BY BRIAN LIBBY
Someday when we look back on this era, as much as any new construction the architectural legacy of the early 2000s may be the renovation and reimagination of old industrial buildings and warehouses. There are prominent internationally known examples like Tate Modern museum in London emerging from the former Bankside power station, and countless local examples from the past decade such as the Olympic Mills Commerce Center in the Central Eastside, the Ford Building on Southeast Division, and the Leftbank building on Northeast Broadway. We can now add to Portland's collection a warehouse conversion at 2181 NW Nicolai Street.
Originally constructed in 1910, the four-story, red brick warehouse has a mammoth presence with more than 100,000 square feet of space. The building stored steel being produced at a rolling mill next door; it's ideally situated for industry along the railroad tracks and only a few blocks from riverfront port area. But today, it lies just outside the edge of the Pearl District with its condos, parks and restaurants, so it may be or become "the beacon of a new chapter in the development of the industrial area", as Lindsey O'Brien wrote in last week's Daily Journal of Commerce. After purchasing the vacant building last year, developer Brian Faherty signed on Schoolhouse Electric & Supply as and Ristretto Roasters as ground-floor tenants with creative companies like Egg Press nesting upstairs.
It's clear as one walks into the adjoining Schoolhouse/Ristretto spaces that the building intends to be of the Pearl and no longer of the industrial waterfront. Chic furniture and light fixtures fill from the tall-ceilinged, wood-festooned space, and the smell of espresso wafts through the air. Yet outside the building, the setting is still one seemingly for longshoremen more than baristas. Big trucks are the majority of the traffic, and surrounding businesses are also as yet-ungentrified.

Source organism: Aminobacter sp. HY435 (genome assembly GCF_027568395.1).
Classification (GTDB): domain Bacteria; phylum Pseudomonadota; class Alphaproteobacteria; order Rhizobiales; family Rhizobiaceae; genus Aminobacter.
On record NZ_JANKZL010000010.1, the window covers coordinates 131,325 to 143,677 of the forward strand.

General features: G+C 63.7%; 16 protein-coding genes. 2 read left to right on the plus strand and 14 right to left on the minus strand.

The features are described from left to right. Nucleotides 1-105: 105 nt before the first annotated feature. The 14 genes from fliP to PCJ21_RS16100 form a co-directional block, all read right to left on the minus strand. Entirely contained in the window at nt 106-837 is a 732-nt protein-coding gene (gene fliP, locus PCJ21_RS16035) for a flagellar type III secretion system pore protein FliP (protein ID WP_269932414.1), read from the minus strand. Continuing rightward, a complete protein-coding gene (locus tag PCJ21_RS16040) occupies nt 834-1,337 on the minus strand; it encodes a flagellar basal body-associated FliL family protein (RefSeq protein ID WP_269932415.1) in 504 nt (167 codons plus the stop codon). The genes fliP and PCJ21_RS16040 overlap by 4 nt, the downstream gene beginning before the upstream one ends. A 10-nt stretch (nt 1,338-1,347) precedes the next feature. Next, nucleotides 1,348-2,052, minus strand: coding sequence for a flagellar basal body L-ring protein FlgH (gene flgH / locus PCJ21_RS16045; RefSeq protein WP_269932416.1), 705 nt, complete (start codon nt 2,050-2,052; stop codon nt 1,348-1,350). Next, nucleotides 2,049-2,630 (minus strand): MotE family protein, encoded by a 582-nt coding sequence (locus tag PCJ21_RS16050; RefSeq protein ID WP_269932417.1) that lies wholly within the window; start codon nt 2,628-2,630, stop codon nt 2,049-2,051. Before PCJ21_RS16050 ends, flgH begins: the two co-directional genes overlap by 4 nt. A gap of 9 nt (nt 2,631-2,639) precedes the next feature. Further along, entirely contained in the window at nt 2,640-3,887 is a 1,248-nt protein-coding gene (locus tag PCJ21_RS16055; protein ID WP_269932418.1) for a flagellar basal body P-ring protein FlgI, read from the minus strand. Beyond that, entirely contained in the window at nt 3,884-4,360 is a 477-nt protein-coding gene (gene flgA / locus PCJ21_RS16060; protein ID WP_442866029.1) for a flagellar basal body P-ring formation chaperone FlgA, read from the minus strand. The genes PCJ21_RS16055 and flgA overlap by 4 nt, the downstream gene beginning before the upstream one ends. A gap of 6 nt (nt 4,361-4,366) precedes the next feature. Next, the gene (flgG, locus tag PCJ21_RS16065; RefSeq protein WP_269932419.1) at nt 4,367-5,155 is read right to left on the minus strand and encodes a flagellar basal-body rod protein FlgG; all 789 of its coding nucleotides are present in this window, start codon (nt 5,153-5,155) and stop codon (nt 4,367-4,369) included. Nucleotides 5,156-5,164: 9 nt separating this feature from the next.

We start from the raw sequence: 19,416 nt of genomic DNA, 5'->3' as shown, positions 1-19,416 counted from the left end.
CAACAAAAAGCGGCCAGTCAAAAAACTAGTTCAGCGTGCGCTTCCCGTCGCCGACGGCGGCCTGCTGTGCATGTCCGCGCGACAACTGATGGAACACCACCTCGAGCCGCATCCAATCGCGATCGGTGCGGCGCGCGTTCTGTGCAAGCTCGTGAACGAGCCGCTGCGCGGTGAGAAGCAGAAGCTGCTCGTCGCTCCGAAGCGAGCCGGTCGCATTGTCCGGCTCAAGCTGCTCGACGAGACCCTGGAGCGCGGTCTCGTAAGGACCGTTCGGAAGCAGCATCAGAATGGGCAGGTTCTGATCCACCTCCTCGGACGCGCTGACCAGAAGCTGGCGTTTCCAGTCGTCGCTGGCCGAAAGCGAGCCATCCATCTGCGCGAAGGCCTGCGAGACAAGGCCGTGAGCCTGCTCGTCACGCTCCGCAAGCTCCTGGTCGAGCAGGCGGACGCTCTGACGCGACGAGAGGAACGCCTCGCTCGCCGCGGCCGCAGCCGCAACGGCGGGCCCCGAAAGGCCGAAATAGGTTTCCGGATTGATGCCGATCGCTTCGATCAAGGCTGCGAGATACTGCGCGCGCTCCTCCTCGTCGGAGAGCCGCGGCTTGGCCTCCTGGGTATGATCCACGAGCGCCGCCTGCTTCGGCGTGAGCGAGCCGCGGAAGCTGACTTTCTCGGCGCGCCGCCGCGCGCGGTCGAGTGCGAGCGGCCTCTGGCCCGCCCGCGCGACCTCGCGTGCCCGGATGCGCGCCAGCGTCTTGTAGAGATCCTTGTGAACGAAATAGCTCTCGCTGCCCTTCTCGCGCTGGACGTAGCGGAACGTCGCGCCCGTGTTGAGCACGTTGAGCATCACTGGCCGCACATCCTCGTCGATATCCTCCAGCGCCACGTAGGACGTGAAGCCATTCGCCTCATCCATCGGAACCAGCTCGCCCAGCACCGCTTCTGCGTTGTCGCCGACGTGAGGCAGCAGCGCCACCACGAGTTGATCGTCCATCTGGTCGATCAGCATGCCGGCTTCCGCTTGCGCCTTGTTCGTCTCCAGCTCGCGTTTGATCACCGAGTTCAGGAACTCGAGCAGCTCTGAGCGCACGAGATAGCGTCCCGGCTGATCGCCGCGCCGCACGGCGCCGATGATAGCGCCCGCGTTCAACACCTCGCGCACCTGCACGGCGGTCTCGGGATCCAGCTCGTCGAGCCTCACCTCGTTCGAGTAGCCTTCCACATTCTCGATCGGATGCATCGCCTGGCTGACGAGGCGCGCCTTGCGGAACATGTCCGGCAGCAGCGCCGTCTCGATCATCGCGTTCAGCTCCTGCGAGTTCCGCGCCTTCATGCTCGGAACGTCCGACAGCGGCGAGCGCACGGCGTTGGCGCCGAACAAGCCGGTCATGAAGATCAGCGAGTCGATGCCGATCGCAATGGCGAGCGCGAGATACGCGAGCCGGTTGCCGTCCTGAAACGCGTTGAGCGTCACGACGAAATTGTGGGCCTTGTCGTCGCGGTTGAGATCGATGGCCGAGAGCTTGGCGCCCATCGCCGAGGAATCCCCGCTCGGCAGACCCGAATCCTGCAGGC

Even so, Faherty is making a smart investment, if not financially than at least architecturally - but in the long run probably both. Maybe the riverfront here is still cordoned off with barbed wire fence and the only Subaru Outbacks are ones being unloaded as cargo rather than being driven to McMenamins brewpubs. Yet, with the Fremont Bridge towering nearby over the railroad tracks, it's not hard to imagine the longshoremen moving upstream before long.
And even aside from speculations about the future of the Northwest Portland industrial area, the building itself is worth celebrating and preserving. This isn't our parents' or grandparents' warehouses of thin aluminum and without reason for a second glance. This building, whatever it's called (I can only assume somewhere a marketing person is working on this), feels incredibly solid, with not only the beauty of its patina and age but the blend of spatial grandness and material warmth engendered inside and out. This is a structure made of enduring and fundamental materials: red brick and natural wood.
It's not easy to at once be monumental and modest architecture, wide open and cozy. Or to be flexible enough to endure amidst not only changing eras but purposes. The newer Pearl District condos nearby, for example, will someday be harder to convert because they lack the same inherent flexibility. I can't help but wonder if a century from now the early-21st century condo and office buidings will be gone and this early 20th century Nicolai Street warehouse will still be going strong.